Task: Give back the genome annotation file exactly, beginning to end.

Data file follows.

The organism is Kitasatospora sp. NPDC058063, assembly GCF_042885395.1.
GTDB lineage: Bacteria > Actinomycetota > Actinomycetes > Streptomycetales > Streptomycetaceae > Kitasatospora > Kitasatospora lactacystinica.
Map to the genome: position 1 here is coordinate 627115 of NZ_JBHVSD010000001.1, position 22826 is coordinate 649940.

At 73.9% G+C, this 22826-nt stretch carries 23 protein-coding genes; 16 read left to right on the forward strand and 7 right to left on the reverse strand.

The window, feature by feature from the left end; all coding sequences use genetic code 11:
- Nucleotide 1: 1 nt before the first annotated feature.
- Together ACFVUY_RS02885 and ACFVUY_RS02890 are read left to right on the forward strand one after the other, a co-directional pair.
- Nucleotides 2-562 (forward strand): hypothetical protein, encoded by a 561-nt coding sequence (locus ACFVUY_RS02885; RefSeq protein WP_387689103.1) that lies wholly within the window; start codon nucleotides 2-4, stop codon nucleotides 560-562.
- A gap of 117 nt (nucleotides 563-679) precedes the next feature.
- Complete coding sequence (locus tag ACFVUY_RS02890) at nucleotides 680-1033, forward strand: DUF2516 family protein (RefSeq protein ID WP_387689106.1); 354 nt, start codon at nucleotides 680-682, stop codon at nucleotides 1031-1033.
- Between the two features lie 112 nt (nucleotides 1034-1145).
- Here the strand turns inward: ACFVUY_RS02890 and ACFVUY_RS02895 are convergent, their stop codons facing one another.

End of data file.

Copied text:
The organism is Kitasatospora sp. NPDC058063, assembly GCF_042885395.1.
GTDB lineage: Bacteria > Actinomycetota > Actinomycetes > Streptomycetales > Streptomycetaceae > Kitasatospora > Kitasatospora lactacystinica.
Map to the genome: position 1 here is coordinate 627115 of NZ_JBHVSD010000001.1, position 22826 is coordinate 649940.

At 73.9% G+C, this 22826-nt stretch carries 23 protein-coding genes; 16 read left to right on the forward strand and 7 right to left on the reverse strand.

The window, feature by feature from the left end; all coding sequences use genetic code 11:
- Nucleotide 1: 1 nt before the first annotated feature.
- Together ACFVUY_RS02885 and ACFVUY_RS02890 are read left to right on the forward strand one after the other, a co-directional pair.
- Nucleotides 2-562 (forward strand): hypothetical protein, encoded by a 561-nt coding sequence (locus ACFVUY_RS02885; RefSeq protein WP_387689103.1) that lies wholly within the window; start codon nucleotides 2-4, stop codon nucleotides 560-562.
- A gap of 117 nt (nucleotides 563-679) precedes the next feature.
- Complete coding sequence (locus tag ACFVUY_RS02890) at nucleotides 680-1033, forward strand: DUF2516 family protein (RefSeq protein ID WP_387689106.1); 354 nt, start codon at nucleotides 680-682, stop codon at nucleotides 1031-1033.
- Between the two features lie 112 nt (nucleotides 1034-1145).
- Here the strand turns inward: ACFVUY_RS02890 and ACFVUY_RS02895 are convergent, their stop codons facing one another.